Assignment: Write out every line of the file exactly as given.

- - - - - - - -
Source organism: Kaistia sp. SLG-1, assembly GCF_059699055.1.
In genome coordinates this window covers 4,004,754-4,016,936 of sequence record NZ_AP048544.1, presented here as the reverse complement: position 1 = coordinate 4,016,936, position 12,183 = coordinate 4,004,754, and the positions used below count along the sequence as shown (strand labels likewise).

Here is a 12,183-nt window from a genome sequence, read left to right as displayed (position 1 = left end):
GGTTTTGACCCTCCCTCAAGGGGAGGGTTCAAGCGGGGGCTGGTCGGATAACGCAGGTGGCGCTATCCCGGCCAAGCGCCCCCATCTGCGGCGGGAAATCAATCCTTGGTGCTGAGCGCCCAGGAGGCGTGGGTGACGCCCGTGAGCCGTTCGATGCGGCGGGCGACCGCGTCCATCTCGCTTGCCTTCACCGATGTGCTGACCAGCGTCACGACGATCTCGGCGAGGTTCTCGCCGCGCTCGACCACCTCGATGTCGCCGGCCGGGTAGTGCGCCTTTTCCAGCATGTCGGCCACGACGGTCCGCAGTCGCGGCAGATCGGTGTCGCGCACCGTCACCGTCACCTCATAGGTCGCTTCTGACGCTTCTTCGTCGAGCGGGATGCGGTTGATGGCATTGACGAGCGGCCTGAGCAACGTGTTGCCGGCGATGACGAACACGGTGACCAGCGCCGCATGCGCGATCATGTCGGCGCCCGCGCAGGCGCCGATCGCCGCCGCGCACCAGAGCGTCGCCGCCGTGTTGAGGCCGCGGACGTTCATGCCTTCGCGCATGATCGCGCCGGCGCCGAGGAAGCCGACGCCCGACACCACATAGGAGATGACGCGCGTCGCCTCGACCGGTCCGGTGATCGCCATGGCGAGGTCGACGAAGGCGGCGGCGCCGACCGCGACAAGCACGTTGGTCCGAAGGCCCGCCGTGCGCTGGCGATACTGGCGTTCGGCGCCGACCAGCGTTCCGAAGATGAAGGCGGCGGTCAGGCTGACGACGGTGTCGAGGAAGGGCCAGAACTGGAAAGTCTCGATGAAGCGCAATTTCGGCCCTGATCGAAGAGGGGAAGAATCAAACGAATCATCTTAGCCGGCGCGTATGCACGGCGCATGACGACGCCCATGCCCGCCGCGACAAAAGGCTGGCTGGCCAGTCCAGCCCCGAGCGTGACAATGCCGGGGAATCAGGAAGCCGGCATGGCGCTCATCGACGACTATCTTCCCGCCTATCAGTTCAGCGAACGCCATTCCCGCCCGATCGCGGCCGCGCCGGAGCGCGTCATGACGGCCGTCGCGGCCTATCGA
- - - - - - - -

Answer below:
Source organism: Kaistia sp. SLG-1, assembly GCF_059699055.1.
In genome coordinates this window covers 4,004,754-4,016,936 of sequence record NZ_AP048544.1, presented here as the reverse complement: position 1 = coordinate 4,016,936, position 12,183 = coordinate 4,004,754, and the positions used below count along the sequence as shown (strand labels likewise).

Here is a 12,183-nt window from a genome sequence, read left to right as displayed (position 1 = left end):
GGTTTTGACCCTCCCTCAAGGGGAGGGTTCAAGCGGGGGCTGGTCGGATAACGCAGGTGGCGCTATCCCGGCCAAGCGCCCCCATCTGCGGCGGGAAATCAATCCTTGGTGCTGAGCGCCCAGGAGGCGTGGGTGACGCCCGTGAGCCGTTCGATGCGGCGGGCGACCGCGTCCATCTCGCTTGCCTTCACCGATGTGCTGACCAGCGTCACGACGATCTCGGCGAGGTTCTCGCCGCGCTCGACCACCTCGATGTCGCCGGCCGGGTAGTGCGCCTTTTCCAGCATGTCGGCCACGACGGTCCGCAGTCGCGGCAGATCGGTGTCGCGCACCGTCACCGTCACCTCATAGGTCGCTTCTGACGCTTCTTCGTCGAGCGGGATGCGGTTGATGGCATTGACGAGCGGCCTGAGCAACGTGTTGCCGGCGATGACGAACACGGTGACCAGCGCCGCATGCGCGATCATGTCGGCGCCCGCGCAGGCGCCGATCGCCGCCGCGCACCAGAGCGTCGCCGCCGTGTTGAGGCCGCGGACGTTCATGCCTTCGCGCATGATCGCGCCGGCGCCGAGGAAGCCGACGCCCGACACCACATAGGAGATGACGCGCGTCGCCTCGACCGGTCCGGTGATCGCCATGGCGAGGTCGACGAAGGCGGCGGCGCCGACCGCGACAAGCACGTTGGTCCGAAGGCCCGCCGTGCGCTGGCGATACTGGCGTTCGGCGCCGACCAGCGTTCCGAAGATGAAGGCGGCGGTCAGGCTGACGACGGTGTCGAGGAAGGGCCAGAACTGGAAAGTCTCGATGAAGCGCAATTTCGGCCCTGATCGAAGAGGGGAAGAATCAAACGAATCATCTTAGCCGGCGCGTATGCACGGCGCATGACGACGCCCATGCCCGCCGCGACAAAAGGCTGGCTGGCCAGTCCAGCCCCGAGCGTGACAATGCCGGGGAATCAGGAAGCCGGCATGGCGCTCATCGACGACTATCTTCCCGCCTATCAGTTCAGCGAACGCCATTCCCGCCCGATCGCGGCCGCGCCGGAGCGCGTCATGACGGCCGTCGCGGCCTATCGA